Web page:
The data started to scroll across the main viewer while the primary image of the moon broke down into multiple segments, each with colour overlays around the limb of the world. A pulled back version revealed the interaction between the moon and its primary. Pickering hummed and stroked his chin, interesting, though nothing unusual. The data was stored for further analysis but for the nightwatch he ordered the active crew to continue with a low pass scan. Despite its size the world had a thick atmosphere no light elements though.

The next stage was pretty routine, the crew knew the drill and after a short choppy descent through the atmosphere, they were preparing in the cargo bay such as it was not much larger than the airlock, though substantially more reassuring for anybody not locked into their suit.

Pickerings instructions as always were simple check out the high ground, valleys and any generally scan anything that seems unusual or interesting. It was actually a bit more professional that the orders would imply. The group of nine quickly split into three teams of three. Teams of three was seen as the optimal number for dead worlds. One to do the testing, another to handle the equipment and generally give advice, solicited or otherwise and the third was on point. While the likelihood of something carnivorous appearing out of the dust on a toxic moon 200 degrees below freezing was less than slight, landslides, explosive outgassing, storms and even pirates were not unknown. It always paid to have someone watching the horizon. It was also their task to keep chatting to the others on point. Pickering encouraged chatting between points. He thought it better than scheduling in check times as by that time the entire team could have been knocked unconscious by some hazard with only minutes to save them. Better to have continuous feedback and communication between the teams and the ship especially when interfering ground rock meant that direct communication between a team and ship was intermittent. This explorations topic was socks and how despite hundreds of years of advancements, finding a pair when in a hurry was impossible and speculation as to who may be nicking them from the scrub room. This of course moved onto the grooming habits of Pickering though as he hadnt worn socks or in fact any footwear for years ruled him out as a suspect. Rumours that his last pair had to be air-locked were still doing the circuit.

By this point, having completed a basic exploration and moved onto specific investigations, the teams had spread out over a twenty-five kilometre baseline with the ship in the middle. It was therefore over the headsets that those on the opposite side of the ship heard the initial rumble, feeling it as a gentle shove underfoot less than a second later. Communication ceased for a moment then exploded in a burst of questions directed at those that encountered the quake first. That was when the dust struck moving at over two hundred kilometres per hour and due to the density of the atmosphere, hitting like a tidal wave.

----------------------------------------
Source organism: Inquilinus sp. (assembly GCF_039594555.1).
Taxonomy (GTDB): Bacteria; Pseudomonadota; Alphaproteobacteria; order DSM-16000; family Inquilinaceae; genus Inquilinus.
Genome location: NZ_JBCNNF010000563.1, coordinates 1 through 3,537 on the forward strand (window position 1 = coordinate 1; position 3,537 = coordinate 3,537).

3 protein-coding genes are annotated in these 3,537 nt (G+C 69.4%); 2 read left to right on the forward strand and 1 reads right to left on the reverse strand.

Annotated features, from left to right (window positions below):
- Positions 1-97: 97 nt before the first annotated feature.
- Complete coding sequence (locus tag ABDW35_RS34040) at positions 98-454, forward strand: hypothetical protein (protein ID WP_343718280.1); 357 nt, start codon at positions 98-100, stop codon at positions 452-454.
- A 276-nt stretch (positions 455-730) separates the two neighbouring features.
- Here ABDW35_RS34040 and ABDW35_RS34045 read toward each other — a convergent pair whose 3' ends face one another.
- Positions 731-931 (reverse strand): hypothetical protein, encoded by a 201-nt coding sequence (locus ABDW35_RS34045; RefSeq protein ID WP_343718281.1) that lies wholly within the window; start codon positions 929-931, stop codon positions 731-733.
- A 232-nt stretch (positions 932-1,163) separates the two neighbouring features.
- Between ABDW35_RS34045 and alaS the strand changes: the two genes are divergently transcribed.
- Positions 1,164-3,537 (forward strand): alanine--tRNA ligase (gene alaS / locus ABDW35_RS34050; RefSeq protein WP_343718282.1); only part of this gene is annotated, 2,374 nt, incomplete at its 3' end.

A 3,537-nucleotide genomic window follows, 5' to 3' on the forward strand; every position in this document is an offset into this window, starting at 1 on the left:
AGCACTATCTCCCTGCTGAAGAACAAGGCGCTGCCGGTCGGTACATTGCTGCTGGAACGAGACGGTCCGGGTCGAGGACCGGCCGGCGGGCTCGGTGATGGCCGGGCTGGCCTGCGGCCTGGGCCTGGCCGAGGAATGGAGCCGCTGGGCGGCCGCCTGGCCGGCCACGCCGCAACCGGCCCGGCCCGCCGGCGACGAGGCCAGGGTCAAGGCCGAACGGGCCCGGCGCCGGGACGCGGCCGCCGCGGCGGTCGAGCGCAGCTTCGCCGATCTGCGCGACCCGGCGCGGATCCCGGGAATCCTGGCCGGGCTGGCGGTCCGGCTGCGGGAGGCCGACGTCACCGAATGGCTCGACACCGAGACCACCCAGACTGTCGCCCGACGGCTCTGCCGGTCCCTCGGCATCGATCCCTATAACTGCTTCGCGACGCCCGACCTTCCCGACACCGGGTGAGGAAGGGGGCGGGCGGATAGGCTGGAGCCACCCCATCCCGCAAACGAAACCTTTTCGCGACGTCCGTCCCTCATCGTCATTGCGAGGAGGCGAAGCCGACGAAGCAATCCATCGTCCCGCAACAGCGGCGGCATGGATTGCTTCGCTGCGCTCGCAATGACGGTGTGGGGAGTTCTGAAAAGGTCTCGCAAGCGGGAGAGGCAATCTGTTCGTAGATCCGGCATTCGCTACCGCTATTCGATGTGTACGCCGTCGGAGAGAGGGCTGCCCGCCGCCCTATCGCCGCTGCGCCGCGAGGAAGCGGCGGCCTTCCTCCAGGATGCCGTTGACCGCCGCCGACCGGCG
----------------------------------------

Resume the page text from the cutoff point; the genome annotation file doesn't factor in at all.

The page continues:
One group down and the one close to the ship running back like they were being chased by Pirate Large and a tub of petroleum jelly this survey was definitely turning sour. With just over seven minutes before the storm reached the last team there was little time to find cover.

Point ran a short distance to an outcrop and scanned. On the horizon in the direction of the ship a wall of grey spread from horizon to horizon though the thick murky atmosphere meant that it was without detail. Shit, shit, shit. The other direction was downhill and terminated in a fault, the edge of a deep ravine which judging from the far side was about six kilometres across and over four down. There was also nothing to suggest that the near side was any less precipitous that the far side. In both other directions there was only dust and gritty ice. The other two were screaming, asking which direction. Less than two minutes till impact. A quick glance back over and point was pointing and moving towards the ravine. Gravity was low and maybe they would get lucky. The other two turned from looking at point and though slower to react already had considerable ground. The low gravity and dense atmosphere hampered them as each step sent them into a slow arc, wasting valuable seconds before they could get the next foot down. It wass like running in a nightmare. Point saw one dig their heels in close the edge, sliding towards it while staring back. The other, more panicked misjudged their last step, maybe hitting a frozen lump or rock rather than the gritty sand that compressed under each step. The unexpected boost sends him, arms cartwheeling, out over the void a good ten metres out before disappearing out of sight.